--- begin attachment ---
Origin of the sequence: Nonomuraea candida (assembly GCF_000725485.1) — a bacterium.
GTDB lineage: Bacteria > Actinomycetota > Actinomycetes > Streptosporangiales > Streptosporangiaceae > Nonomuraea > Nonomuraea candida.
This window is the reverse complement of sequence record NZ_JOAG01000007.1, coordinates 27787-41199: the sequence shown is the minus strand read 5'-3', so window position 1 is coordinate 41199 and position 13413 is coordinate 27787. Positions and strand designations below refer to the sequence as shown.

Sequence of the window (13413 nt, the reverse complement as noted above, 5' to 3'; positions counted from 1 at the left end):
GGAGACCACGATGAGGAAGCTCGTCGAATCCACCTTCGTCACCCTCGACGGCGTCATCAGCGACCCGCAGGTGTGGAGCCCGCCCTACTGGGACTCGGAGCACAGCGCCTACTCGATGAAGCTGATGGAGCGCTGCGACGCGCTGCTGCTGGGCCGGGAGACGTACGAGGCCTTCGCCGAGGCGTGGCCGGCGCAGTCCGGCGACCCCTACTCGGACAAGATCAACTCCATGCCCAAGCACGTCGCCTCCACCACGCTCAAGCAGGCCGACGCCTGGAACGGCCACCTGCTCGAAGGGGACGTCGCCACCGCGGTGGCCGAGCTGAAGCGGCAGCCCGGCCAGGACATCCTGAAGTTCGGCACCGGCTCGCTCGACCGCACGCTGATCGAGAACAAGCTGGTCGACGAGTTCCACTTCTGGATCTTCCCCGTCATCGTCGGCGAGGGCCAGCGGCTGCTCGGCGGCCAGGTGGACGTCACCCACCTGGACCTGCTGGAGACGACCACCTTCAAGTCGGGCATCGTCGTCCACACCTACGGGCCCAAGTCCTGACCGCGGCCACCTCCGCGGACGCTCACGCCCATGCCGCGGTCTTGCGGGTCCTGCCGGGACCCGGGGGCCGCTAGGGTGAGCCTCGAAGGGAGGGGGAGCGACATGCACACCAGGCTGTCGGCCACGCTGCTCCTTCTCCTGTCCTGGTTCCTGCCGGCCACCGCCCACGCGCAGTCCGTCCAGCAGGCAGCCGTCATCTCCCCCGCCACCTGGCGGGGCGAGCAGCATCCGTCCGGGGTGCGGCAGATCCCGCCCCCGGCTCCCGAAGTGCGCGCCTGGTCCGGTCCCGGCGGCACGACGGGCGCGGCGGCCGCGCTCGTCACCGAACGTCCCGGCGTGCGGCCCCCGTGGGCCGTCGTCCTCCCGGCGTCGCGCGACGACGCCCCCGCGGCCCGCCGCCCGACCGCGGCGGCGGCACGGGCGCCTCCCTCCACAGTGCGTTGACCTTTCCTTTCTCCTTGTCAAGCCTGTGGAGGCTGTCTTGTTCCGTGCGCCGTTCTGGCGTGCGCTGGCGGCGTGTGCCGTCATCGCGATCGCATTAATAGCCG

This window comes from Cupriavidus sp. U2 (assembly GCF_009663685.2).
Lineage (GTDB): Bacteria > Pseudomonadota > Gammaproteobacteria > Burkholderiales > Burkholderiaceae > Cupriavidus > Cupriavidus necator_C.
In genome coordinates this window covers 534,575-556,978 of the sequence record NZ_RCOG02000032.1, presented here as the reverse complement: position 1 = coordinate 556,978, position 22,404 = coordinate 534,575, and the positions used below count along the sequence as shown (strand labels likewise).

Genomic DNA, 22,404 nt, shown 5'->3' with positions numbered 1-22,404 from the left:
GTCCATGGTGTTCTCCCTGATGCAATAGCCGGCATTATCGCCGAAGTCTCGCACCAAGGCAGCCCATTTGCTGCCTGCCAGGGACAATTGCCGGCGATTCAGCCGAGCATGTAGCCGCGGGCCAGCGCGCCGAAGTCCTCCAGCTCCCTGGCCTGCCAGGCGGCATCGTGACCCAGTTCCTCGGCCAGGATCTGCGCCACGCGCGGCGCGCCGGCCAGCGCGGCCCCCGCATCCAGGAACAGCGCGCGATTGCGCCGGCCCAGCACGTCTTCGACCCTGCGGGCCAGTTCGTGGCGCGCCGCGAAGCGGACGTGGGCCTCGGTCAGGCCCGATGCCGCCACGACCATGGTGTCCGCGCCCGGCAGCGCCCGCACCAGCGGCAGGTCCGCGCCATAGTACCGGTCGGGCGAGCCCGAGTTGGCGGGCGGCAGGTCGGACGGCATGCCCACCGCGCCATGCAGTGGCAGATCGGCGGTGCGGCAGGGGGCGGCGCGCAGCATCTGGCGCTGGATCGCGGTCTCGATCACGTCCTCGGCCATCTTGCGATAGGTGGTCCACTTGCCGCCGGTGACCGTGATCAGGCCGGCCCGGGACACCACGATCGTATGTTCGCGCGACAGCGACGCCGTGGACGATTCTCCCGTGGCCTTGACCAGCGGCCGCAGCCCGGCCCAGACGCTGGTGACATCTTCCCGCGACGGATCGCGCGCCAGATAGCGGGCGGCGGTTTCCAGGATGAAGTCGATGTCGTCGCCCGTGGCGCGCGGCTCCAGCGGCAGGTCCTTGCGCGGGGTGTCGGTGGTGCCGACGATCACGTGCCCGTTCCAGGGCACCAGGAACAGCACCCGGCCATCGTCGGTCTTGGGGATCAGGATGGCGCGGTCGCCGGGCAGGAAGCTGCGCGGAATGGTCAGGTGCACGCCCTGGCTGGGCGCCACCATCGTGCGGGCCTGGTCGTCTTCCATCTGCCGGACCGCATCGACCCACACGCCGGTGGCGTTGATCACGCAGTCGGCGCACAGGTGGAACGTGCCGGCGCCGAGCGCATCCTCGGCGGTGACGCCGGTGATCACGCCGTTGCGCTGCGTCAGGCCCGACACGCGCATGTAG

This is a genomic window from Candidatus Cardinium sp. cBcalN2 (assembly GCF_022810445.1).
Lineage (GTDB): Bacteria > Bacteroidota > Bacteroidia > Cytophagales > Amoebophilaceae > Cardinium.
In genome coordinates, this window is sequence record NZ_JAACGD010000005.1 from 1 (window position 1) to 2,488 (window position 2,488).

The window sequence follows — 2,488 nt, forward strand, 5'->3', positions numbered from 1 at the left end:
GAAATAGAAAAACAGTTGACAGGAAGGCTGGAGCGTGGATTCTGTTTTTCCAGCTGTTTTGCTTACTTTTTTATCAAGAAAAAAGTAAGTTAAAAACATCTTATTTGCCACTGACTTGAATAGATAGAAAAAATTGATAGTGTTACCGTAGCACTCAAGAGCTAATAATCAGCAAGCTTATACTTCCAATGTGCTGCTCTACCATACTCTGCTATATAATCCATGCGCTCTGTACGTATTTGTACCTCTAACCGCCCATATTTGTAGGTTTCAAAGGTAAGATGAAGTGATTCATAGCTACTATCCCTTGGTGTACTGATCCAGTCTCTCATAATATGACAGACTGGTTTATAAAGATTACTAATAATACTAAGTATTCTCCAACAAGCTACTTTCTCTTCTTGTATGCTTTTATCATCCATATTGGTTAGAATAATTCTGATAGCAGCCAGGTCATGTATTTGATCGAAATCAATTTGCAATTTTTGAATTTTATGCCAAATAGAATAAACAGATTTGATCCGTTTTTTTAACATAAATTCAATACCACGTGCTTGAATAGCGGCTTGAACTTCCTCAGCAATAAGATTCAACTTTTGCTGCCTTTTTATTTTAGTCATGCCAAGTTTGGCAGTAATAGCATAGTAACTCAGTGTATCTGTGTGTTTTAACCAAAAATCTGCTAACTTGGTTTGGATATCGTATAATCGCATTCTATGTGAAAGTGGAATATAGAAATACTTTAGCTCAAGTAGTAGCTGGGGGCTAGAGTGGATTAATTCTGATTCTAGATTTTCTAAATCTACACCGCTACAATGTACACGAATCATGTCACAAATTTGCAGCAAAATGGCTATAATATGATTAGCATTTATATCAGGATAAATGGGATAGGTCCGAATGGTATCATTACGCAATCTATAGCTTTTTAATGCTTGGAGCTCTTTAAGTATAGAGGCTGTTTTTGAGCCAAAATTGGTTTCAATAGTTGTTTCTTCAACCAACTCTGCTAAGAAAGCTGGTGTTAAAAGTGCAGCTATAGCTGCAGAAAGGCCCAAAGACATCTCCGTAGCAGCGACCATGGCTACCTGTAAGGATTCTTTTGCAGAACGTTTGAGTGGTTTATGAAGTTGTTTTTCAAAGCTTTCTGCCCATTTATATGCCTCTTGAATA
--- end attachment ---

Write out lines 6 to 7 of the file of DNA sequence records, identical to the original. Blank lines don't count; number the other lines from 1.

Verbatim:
This window comes from Cupriavidus sp. U2 (assembly GCF_009663685.2).
Lineage (GTDB): Bacteria > Pseudomonadota > Gammaproteobacteria > Burkholderiales > Burkholderiaceae > Cupriavidus > Cupriavidus necator_C.